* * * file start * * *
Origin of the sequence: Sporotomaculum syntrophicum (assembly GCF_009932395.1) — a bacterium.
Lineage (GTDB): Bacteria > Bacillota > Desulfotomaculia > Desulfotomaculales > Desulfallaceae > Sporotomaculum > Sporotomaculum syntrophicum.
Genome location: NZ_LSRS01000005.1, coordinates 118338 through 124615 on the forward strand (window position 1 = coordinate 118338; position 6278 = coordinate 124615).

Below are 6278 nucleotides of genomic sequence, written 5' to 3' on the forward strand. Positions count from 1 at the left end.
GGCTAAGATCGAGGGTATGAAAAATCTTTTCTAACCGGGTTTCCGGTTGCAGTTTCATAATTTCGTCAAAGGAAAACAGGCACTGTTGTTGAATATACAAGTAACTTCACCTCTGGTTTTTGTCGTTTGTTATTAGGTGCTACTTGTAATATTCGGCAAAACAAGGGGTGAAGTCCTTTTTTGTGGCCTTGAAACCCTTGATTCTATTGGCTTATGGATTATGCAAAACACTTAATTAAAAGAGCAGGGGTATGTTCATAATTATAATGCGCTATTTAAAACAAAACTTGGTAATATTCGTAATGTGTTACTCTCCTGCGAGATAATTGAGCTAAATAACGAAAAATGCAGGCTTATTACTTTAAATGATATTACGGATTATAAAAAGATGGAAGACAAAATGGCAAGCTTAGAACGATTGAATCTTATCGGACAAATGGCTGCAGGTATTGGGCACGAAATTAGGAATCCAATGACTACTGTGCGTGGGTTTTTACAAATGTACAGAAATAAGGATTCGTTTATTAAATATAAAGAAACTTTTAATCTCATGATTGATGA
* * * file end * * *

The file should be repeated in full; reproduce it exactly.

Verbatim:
Origin of the sequence: Sporotomaculum syntrophicum (assembly GCF_009932395.1) — a bacterium.
Lineage (GTDB): Bacteria > Bacillota > Desulfotomaculia > Desulfotomaculales > Desulfallaceae > Sporotomaculum > Sporotomaculum syntrophicum.
Genome location: NZ_LSRS01000005.1, coordinates 118338 through 124615 on the forward strand (window position 1 = coordinate 118338; position 6278 = coordinate 124615).

Below are 6278 nucleotides of genomic sequence, written 5' to 3' on the forward strand. Positions count from 1 at the left end.
GGCTAAGATCGAGGGTATGAAAAATCTTTTCTAACCGGGTTTCCGGTTGCAGTTTCATAATTTCGTCAAAGGAAAACAGGCACTGTTGTTGAATATACAAGTAACTTCACCTCTGGTTTTTGTCGTTTGTTATTAGGTGCTACTTGTAATATTCGGCAAAACAAGGGGTGAAGTCCTTTTTTGTGGCCTTGAAACCCTTGATTCTATTGGCTTATGGATTATGCAAAACACTTAATTAAAAGAGCAGGGGTATGTTCATAATTATAATGCGCTATTTAAAACAAAACTTGGTAATATTCGTAATGTGTTACTCTCCTGCGAGATAATTGAGCTAAATAACGAAAAATGCAGGCTTATTACTTTAAATGATATTACGGATTATAAAAAGATGGAAGACAAAATGGCAAGCTTAGAACGATTGAATCTTATCGGACAAATGGCTGCAGGTATTGGGCACGAAATTAGGAATCCAATGACTACTGTGCGTGGGTTTTTACAAATGTACAGAAATAAGGATTCGTTTATTAAATATAAAGAAACTTTTAATCTCATGATTGATGA